Health Long-term amphetamine accelerates ageing

Long-term amphetamine accelerates ageing

The use of amphetamines results in the hardening of arteries which increases more dramatically as a person gets older, a University of Western Australia (UWA) study has shown.

The research is the latest of many studies that have confirmed the toxic effects of the drug on the cardiovascular system.

The UWA researchers examined 55 amphetamine users, 107 tobacco users, 68 methadone users and 483 non-smokers over a five year period.

People with known cardiovascular disease or acute exposure to alcohol, cannabis or heroin were not included in the research.

Associate Professor Stuart Reece from UWA’s School of Psychiatry and Clinical Neurosciences said the results of the study suggested people who consistently use amphetamines age much faster than non-addicts who are occasional users.

It also found that long-term amphetamine users aged at an exponential rate.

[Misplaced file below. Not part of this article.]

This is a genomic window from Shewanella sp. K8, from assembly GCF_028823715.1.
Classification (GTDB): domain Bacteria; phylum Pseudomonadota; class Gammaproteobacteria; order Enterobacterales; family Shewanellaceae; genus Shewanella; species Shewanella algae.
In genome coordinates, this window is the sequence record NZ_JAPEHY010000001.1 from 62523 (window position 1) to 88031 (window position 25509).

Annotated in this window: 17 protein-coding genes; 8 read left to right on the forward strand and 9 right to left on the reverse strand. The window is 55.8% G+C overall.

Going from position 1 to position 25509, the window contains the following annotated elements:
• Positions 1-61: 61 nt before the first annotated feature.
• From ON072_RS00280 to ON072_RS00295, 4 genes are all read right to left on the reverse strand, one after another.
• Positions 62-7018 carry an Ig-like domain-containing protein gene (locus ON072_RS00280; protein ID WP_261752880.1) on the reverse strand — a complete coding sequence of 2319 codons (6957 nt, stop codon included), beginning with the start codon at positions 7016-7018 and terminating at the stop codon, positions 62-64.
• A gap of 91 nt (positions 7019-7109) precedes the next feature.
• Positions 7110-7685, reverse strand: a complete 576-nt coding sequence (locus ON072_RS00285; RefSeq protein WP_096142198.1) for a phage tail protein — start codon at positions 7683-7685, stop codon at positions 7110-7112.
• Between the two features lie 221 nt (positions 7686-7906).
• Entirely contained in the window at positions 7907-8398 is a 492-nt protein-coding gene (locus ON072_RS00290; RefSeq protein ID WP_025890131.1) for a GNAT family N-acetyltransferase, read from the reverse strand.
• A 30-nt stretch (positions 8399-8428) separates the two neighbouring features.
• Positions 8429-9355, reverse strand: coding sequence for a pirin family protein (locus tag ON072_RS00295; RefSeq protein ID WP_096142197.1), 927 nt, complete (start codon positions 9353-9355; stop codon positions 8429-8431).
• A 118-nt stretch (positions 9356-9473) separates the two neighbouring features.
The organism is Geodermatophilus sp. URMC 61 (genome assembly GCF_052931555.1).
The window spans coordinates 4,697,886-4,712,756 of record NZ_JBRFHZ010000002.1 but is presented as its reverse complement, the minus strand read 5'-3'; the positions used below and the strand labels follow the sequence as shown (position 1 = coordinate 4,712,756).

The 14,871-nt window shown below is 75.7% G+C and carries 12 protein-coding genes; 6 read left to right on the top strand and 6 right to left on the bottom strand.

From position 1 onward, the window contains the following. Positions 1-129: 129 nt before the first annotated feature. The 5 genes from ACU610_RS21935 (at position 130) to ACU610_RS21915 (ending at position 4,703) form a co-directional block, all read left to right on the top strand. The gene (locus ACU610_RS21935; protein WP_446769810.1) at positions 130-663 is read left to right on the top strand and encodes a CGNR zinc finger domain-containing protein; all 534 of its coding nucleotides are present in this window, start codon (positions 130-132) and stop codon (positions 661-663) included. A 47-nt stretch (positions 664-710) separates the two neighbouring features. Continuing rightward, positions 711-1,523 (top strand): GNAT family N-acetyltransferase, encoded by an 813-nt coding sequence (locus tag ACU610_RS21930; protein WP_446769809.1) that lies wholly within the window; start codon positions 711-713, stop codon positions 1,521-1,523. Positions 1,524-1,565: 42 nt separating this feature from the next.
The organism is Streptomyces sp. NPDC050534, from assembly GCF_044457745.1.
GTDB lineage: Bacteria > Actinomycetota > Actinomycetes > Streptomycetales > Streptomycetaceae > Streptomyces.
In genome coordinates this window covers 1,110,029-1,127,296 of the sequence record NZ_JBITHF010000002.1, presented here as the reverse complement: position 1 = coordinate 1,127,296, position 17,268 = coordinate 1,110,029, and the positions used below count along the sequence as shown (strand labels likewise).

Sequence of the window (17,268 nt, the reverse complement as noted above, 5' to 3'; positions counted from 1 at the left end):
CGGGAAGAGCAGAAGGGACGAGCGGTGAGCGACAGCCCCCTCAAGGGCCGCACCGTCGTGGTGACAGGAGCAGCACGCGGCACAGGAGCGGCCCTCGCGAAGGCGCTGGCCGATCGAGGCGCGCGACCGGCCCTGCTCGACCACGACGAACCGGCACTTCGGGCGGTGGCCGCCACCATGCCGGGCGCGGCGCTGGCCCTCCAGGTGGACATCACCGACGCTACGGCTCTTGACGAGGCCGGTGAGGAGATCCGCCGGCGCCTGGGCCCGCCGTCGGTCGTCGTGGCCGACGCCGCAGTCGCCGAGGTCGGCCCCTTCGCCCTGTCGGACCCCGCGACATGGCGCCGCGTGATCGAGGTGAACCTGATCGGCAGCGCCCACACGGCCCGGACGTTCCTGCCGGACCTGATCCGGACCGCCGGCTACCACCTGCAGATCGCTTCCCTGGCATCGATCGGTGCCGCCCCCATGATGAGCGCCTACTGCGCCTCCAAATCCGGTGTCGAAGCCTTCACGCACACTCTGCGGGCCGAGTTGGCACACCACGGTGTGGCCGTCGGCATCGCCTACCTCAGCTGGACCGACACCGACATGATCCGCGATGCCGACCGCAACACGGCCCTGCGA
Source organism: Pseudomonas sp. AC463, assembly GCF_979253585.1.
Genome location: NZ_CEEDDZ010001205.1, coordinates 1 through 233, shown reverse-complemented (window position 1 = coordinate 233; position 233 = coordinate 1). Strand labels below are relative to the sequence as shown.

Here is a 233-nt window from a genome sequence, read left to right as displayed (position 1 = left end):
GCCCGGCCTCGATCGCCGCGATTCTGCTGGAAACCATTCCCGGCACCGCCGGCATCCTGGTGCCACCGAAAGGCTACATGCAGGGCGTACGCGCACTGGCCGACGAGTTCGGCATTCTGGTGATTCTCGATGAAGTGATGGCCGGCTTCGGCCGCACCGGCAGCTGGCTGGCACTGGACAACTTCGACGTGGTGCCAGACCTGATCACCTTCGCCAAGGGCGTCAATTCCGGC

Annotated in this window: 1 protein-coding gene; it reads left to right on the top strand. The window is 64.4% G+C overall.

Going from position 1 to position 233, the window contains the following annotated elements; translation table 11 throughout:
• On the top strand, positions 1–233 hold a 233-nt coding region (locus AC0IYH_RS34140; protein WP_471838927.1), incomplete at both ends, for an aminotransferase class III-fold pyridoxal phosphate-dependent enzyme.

“These findings show an increase in the risk of strokes, heart attacks, and many other arterial diseases from abuse of the substance,” he said.

When the results were adjusted to account for known causes of the hardening of arteries, the effects remained regardless.

“This shows the effects of amphetamines in addition to known risk factors for arterial stiffness,” Professor Reece said.

“The results validate results from another similar study we conducted recently on the effects of cannabis and opioids on the vascular system.”

You’ll find the UWA story here. Story credit: University of Western Australia newsroom.

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